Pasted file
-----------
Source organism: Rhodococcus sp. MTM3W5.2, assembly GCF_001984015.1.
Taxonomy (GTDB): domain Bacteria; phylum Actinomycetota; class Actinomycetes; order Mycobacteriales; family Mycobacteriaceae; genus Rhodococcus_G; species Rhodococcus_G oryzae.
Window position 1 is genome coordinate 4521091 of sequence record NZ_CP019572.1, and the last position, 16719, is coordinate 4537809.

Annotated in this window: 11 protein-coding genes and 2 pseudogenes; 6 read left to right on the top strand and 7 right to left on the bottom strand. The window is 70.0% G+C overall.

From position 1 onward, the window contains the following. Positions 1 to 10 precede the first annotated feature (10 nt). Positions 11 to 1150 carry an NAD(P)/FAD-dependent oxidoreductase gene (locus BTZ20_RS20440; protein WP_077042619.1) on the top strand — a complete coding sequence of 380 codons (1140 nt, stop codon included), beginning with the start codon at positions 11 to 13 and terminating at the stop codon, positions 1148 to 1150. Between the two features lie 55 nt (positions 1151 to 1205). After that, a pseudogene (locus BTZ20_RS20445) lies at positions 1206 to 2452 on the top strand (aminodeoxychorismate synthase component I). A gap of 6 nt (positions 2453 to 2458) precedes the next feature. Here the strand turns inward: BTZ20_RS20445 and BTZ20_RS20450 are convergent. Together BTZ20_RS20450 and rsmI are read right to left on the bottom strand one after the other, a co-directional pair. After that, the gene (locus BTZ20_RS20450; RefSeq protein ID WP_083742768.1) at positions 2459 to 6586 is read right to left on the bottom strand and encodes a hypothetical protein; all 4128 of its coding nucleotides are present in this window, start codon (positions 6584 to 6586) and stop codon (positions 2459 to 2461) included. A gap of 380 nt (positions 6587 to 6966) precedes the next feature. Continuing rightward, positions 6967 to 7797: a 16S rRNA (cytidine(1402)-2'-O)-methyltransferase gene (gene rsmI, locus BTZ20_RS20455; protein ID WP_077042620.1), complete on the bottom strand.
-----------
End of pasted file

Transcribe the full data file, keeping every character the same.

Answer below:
Source organism: Rhodococcus sp. MTM3W5.2, assembly GCF_001984015.1.
Taxonomy (GTDB): domain Bacteria; phylum Actinomycetota; class Actinomycetes; order Mycobacteriales; family Mycobacteriaceae; genus Rhodococcus_G; species Rhodococcus_G oryzae.
Window position 1 is genome coordinate 4521091 of sequence record NZ_CP019572.1, and the last position, 16719, is coordinate 4537809.

Annotated in this window: 11 protein-coding genes and 2 pseudogenes; 6 read left to right on the top strand and 7 right to left on the bottom strand. The window is 70.0% G+C overall.

From position 1 onward, the window contains the following. Positions 1 to 10 precede the first annotated feature (10 nt). Positions 11 to 1150 carry an NAD(P)/FAD-dependent oxidoreductase gene (locus BTZ20_RS20440; protein WP_077042619.1) on the top strand — a complete coding sequence of 380 codons (1140 nt, stop codon included), beginning with the start codon at positions 11 to 13 and terminating at the stop codon, positions 1148 to 1150. Between the two features lie 55 nt (positions 1151 to 1205). After that, a pseudogene (locus BTZ20_RS20445) lies at positions 1206 to 2452 on the top strand (aminodeoxychorismate synthase component I). A gap of 6 nt (positions 2453 to 2458) precedes the next feature. Here the strand turns inward: BTZ20_RS20445 and BTZ20_RS20450 are convergent. Together BTZ20_RS20450 and rsmI are read right to left on the bottom strand one after the other, a co-directional pair. After that, the gene (locus BTZ20_RS20450; RefSeq protein ID WP_083742768.1) at positions 2459 to 6586 is read right to left on the bottom strand and encodes a hypothetical protein; all 4128 of its coding nucleotides are present in this window, start codon (positions 6584 to 6586) and stop codon (positions 2459 to 2461) included. A gap of 380 nt (positions 6587 to 6966) precedes the next feature. Continuing rightward, positions 6967 to 7797: a 16S rRNA (cytidine(1402)-2'-O)-methyltransferase gene (gene rsmI, locus BTZ20_RS20455; protein ID WP_077042620.1), complete on the bottom strand.